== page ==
Make #MerryChristmasStarbucks Truly Meaningful
by Lenny Esposito
It seems the new Starbucks holiday cups are causing a bunch of Christians to see red. As first reported by the Breitbart website, the 2015 holiday cup design went with a minimalist approach, simply using a red cup with no markings other than the Starbucks logo. This is a deviation from past years where the cups featured pictures of snowmen, tree ornaments, reindeer, carolers, and snowflakes. Some immediately took the new design as a slap at Christmas. Breitbart quotes British Parliament member David Burroughs as saying, “The Starbucks coffee cup change smells more of political correctness than a consumer-led change. The public has a common sense grasp on the reality that at Christmas time, whether you have a Christian faith or not, Britain celebrates Christmas.”1
Other Christians soon jumped on the bandwagon, wishing to present the cup as the latest salvo in the War on Christmas, an activity which seems to have become as much a tradition in Christian circles as Wal-Mart unveiling decorations in their stores two weeks before Halloween. One person even created a video where he “tricks” Starbucks employees into writing Merry Christmas on their cups by giving the phrase as his name when ordering.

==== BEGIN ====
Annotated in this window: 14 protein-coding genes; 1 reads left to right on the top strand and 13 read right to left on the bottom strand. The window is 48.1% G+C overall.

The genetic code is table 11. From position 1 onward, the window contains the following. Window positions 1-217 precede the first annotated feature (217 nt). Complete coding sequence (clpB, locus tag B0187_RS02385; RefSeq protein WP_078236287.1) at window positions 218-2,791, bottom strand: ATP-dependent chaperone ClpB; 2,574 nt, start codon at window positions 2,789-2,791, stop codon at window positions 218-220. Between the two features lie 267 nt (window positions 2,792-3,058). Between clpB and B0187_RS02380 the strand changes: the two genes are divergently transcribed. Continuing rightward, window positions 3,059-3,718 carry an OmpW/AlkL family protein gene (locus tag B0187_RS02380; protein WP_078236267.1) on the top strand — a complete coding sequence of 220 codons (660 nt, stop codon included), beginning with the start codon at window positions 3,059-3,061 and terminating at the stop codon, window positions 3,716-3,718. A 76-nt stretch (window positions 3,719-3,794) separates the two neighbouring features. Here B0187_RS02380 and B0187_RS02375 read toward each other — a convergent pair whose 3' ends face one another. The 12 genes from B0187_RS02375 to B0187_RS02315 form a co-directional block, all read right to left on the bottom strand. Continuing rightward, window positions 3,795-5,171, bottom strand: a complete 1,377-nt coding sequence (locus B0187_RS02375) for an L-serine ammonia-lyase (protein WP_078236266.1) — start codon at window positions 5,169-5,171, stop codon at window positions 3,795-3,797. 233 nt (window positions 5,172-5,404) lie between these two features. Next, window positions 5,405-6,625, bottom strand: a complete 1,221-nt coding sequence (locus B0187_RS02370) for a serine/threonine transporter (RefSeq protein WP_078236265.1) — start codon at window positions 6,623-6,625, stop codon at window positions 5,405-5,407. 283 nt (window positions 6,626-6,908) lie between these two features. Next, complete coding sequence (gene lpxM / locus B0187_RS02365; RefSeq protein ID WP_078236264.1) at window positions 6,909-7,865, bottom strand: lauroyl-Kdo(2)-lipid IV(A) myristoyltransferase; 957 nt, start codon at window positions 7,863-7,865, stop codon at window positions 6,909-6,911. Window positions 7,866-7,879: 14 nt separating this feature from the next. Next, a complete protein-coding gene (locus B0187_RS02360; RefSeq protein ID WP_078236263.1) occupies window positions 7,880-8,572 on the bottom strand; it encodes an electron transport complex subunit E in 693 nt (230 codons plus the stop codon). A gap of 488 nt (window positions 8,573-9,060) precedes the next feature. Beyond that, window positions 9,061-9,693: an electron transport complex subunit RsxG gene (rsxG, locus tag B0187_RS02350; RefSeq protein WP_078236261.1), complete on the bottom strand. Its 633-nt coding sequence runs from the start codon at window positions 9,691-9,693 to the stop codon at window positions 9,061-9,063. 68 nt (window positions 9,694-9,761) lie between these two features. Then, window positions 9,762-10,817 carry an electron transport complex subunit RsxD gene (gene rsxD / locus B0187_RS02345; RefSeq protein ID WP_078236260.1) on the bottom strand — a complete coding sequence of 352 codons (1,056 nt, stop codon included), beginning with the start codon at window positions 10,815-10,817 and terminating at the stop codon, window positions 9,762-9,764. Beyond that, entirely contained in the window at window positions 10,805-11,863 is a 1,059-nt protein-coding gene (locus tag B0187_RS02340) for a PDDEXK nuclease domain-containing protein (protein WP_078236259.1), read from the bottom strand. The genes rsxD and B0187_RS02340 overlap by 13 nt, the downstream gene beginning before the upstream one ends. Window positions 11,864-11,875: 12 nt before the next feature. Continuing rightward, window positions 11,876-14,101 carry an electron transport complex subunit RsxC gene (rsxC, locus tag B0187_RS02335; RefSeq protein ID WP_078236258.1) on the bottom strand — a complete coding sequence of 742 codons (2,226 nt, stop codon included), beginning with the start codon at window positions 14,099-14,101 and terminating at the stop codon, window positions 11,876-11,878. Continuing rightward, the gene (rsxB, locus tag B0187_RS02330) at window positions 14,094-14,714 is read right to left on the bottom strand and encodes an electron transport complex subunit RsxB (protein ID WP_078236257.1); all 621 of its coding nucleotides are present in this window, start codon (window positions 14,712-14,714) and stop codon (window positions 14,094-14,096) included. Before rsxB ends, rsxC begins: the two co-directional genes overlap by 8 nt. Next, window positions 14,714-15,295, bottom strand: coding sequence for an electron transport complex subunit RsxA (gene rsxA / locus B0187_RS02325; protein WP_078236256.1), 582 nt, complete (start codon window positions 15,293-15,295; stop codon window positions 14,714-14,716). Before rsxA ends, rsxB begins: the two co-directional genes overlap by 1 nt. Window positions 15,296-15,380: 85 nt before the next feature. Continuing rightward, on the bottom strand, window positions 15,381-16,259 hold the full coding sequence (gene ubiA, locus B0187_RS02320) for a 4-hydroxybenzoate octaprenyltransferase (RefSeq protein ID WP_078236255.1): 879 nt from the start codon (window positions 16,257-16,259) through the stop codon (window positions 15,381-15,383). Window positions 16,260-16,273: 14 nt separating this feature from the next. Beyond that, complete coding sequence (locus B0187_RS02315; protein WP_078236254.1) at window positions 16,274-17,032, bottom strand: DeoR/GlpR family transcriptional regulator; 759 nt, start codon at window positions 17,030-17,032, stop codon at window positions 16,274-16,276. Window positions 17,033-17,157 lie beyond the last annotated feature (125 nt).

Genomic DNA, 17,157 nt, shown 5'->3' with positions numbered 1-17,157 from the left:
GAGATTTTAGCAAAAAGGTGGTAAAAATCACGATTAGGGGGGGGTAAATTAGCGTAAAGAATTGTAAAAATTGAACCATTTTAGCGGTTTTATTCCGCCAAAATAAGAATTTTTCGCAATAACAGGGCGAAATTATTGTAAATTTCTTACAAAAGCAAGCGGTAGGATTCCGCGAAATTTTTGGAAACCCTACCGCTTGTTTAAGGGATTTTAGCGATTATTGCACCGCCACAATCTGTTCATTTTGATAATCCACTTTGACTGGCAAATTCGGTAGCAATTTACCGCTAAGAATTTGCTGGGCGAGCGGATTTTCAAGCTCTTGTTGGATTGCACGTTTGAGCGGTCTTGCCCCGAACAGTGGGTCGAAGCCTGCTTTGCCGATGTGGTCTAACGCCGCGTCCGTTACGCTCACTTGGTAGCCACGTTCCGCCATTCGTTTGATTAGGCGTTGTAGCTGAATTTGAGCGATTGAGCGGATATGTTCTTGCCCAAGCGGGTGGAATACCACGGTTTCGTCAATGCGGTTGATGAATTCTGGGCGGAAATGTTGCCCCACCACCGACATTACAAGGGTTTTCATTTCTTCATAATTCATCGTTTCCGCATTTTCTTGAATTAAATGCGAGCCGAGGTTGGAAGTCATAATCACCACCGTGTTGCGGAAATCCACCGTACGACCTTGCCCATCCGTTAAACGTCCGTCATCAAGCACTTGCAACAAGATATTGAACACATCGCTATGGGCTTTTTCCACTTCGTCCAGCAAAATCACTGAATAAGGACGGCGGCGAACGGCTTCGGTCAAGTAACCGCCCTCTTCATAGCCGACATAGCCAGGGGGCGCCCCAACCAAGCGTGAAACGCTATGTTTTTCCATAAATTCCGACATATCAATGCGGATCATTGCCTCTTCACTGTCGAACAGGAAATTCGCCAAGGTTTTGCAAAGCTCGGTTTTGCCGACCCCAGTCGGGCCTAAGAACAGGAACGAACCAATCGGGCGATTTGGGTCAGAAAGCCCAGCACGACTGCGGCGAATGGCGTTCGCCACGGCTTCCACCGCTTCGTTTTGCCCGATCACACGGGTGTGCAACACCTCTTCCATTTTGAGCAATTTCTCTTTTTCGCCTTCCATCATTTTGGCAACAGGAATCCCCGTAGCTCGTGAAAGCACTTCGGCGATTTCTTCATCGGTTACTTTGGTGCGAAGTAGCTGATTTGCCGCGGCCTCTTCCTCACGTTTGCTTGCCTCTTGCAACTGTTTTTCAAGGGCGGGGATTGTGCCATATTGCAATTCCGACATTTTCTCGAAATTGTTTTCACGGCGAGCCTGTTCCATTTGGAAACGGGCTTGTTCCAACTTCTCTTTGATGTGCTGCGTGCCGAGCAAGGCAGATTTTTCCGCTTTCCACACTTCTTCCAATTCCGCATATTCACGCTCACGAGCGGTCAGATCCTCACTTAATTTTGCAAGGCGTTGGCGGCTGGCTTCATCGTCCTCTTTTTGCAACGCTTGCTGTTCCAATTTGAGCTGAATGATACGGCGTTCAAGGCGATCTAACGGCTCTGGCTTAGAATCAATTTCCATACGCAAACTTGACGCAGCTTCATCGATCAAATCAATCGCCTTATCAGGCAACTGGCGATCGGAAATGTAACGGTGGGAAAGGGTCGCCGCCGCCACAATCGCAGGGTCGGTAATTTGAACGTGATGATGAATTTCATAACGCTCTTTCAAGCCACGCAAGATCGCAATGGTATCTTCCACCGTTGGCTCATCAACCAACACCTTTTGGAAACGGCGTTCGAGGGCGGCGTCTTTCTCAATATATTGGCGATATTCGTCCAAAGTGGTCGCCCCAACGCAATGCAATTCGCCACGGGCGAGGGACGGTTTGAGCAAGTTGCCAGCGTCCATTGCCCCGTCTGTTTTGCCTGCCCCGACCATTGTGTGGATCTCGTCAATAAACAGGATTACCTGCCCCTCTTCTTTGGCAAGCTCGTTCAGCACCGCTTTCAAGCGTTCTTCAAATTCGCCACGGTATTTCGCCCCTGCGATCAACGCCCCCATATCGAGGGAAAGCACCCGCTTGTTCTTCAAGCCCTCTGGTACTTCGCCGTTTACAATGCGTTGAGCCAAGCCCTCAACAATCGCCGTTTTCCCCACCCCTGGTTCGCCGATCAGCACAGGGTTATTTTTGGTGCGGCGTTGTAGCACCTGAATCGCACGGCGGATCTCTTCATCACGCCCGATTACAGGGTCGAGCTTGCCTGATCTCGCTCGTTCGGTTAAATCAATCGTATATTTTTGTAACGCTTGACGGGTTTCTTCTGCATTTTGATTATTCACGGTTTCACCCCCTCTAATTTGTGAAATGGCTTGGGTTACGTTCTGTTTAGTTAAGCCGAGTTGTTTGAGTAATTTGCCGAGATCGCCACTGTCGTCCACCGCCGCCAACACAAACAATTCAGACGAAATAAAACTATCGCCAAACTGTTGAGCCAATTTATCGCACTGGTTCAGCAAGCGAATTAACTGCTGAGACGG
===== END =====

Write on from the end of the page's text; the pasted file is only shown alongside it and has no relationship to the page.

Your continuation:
I’m not certain such a move will cause Starbucks VPs to sit in a conference room and exclaim “Sneaky little hobbitses. Wicked, tricksy, false!” Yet, the claims of “anti-Christian” are being passed around the Internet faster than you can brew a Tall espresso, with cries of boycotts for Starbucks removing the Christian faith from Christmas. At the same time, mainstream outlets are providing additional high visibility with their stories like this one that point and mock, essentially stating, “Look at these stupid people! Aren’t Christians out of touch?”
It’s Not Surprising that Secular Companies Act in Secular Ways
Let’s all take a breath, shall we? First, the cups. I’m not certain how having a plain red cup makes Starbucks any more anti-Christian than snowmen. Do snowflakes and reindeer signify the incarnation or are they neutral images that even atheists can use to decorate their homes? The reality is…
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